Innovation in health care treatment seems to far outpace innovation in health care business management. Just ask President Obama—two weeks ago he delayed enactment of a key provision of the new health care law for fear its requirements would swamp small-business owners.
So results of a recent conference and survey from Harvard's business and medical schools may prove particularly timely. Delivered by the Forum on Healthcare Innovation, which was formed last year with encouragement from the respective deans of the two institutions, the report makes five recommendations for how to improve quality, reduce costs, and, consequently, increase value in the American health care industry.
To kick off its work, the Forum in November 2012 hosted its inaugural conference, entitled "Healing Ourselves: Addressing Healthcare Innovation Challenge," which brought together some 125 health care experts including executives, policy makers, and academics. In association with the conference, the Forum launched an HBS and HMS Survey of Executive Sentiment in Health Care.
“There's a lot of activity that goes on in health care that doesn't necessarily contribute to overall value”
"We were not asking those executives to provide objective information about their own organizations or specific numbers; rather, we simply wanted to capture where the industry feels most optimistic and pessimistic about delivering value," explains Robert S. Huckman, Albert J. Weatherhead III Professor of Business Administration at HBS and a member of the Forum's faculty steering committee.
Other committee members include William W. Chin, Executive Dean for Research at HMS; Richard G. Hamermesh, MBA Class of 1961 Professor of Management Practice at HBS; Barbara J. McNeil, Ridley Watts Professor of Health Care Policy at HMS; and Joseph P. Newhouse, John D. MacArthur Professor of Health Policy and Management at Harvard University.
The key findings from the conference and survey are detailed in the Forum's recent report, 5 Imperatives: Addressing Healthcare's Innovation Challenge, and discussed below:
Making value the central objective: Regarding the current quality of US health care, survey respondents expressed varied sentiment: 14 percent were "strongly positive," 20 percent "strongly negative," and the rest somewhere in between. But adding cost to the mix of issues changed their sentiments considerably.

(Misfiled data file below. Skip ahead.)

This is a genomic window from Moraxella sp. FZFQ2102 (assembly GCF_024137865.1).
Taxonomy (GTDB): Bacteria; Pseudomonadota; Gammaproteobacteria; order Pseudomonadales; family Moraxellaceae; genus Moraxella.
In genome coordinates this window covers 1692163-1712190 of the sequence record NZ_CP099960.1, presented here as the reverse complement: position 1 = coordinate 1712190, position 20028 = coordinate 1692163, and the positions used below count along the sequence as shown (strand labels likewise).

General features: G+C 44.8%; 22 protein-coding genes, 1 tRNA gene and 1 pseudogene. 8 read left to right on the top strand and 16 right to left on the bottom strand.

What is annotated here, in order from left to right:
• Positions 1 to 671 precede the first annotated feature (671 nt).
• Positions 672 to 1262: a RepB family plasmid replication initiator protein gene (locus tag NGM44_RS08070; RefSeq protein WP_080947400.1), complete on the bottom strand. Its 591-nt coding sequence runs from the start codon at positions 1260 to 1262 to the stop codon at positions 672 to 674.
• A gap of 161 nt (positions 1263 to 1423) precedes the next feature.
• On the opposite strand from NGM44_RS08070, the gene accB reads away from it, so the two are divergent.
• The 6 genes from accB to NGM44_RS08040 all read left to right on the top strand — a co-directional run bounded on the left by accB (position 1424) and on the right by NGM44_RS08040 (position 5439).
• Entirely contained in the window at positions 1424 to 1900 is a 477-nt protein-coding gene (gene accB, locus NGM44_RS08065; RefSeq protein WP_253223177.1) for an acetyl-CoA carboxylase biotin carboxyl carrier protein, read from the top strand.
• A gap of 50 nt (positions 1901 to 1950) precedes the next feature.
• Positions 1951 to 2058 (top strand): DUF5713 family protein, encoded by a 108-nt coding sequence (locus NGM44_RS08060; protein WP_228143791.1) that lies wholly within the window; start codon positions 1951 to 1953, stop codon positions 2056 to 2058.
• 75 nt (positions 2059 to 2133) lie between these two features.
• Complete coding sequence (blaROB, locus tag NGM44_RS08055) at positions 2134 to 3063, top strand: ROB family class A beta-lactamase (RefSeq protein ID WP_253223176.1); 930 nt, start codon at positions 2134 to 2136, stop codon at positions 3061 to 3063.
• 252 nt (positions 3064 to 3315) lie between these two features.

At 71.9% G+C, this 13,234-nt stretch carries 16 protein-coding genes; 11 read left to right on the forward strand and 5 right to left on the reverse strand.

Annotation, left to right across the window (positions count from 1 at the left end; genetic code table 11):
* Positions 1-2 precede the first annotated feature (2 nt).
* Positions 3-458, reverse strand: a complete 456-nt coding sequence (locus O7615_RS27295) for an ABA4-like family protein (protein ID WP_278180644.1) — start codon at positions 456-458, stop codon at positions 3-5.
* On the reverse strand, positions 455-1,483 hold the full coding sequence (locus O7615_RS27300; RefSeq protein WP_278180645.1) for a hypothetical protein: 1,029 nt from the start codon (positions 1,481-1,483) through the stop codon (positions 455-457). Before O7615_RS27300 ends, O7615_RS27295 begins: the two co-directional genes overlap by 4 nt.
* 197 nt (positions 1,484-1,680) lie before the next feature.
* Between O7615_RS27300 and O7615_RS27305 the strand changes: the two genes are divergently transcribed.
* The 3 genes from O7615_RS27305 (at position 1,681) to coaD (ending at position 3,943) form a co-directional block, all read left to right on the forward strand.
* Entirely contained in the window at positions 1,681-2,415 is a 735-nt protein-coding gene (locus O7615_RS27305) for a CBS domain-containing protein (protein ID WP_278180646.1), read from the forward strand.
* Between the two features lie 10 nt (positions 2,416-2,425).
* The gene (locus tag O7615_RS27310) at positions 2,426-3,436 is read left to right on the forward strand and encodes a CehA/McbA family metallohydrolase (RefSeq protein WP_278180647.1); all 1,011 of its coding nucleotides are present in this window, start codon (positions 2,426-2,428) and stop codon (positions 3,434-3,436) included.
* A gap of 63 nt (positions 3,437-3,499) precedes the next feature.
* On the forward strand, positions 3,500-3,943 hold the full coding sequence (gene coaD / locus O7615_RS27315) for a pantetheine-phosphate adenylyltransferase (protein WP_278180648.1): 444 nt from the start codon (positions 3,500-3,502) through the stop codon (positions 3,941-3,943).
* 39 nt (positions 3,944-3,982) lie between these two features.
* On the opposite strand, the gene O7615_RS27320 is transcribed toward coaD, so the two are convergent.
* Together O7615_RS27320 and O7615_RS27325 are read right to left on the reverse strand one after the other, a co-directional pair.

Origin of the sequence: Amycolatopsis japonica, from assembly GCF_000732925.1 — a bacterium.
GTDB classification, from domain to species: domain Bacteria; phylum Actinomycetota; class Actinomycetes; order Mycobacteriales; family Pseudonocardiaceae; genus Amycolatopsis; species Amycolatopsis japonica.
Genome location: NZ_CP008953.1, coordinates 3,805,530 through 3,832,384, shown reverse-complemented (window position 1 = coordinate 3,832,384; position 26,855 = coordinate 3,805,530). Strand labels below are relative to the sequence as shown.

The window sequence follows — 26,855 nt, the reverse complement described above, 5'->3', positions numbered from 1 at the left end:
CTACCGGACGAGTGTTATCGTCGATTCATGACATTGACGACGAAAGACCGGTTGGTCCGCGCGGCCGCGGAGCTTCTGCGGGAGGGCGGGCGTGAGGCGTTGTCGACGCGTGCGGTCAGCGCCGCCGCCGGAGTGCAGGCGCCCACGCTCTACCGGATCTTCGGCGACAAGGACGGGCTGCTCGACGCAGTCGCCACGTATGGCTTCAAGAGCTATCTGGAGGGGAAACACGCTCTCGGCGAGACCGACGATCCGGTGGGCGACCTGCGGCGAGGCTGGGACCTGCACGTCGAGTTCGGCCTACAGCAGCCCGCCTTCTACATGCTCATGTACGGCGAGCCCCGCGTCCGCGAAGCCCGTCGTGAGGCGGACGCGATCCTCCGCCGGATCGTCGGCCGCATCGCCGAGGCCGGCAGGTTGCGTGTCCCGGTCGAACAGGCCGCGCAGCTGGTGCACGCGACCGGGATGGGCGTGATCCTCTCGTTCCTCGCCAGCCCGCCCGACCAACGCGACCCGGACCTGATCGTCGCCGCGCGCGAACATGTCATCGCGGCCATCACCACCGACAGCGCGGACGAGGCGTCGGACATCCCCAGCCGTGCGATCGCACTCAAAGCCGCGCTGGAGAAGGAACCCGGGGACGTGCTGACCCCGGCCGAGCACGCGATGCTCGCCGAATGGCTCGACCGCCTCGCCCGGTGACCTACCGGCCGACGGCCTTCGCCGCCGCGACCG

Asked about the prospects for cost and quality of health care in the US, 22 percent felt strongly negative and only 1 percent felt strongly positive. "It was pretty stark," Huckman says. "The concern is that the costs have become so great that anything we do to improve quality becomes almost irrelevant if we can't finance the system to deliver it."
Hence the imperative to focus on value, the quality of outcome achieved per unit of cost spent by the system.
"There's a lot of activity that goes on in health care that doesn't necessarily contribute to overall value," Huckman says. "Think about a company that runs very profitable hospitals. Are they profitable because they've figured out how to offer high quality care at low cost? Or are they profitable because they've figured out that specific types of procedures tend to be reimbursed very well by insurance companies, and they've set themselves up to do a lot of those particular procedures?
"Those are two different scenarios, and we'd like to see more of the former than the latter."
Promoting novel approaches to process improvement: Although health care innovation efforts traditionally have focused on new products such as drugs and devices, survey respondents ranked process improvements in care delivery as the most promising opportunity for improving the cost and quality of health care.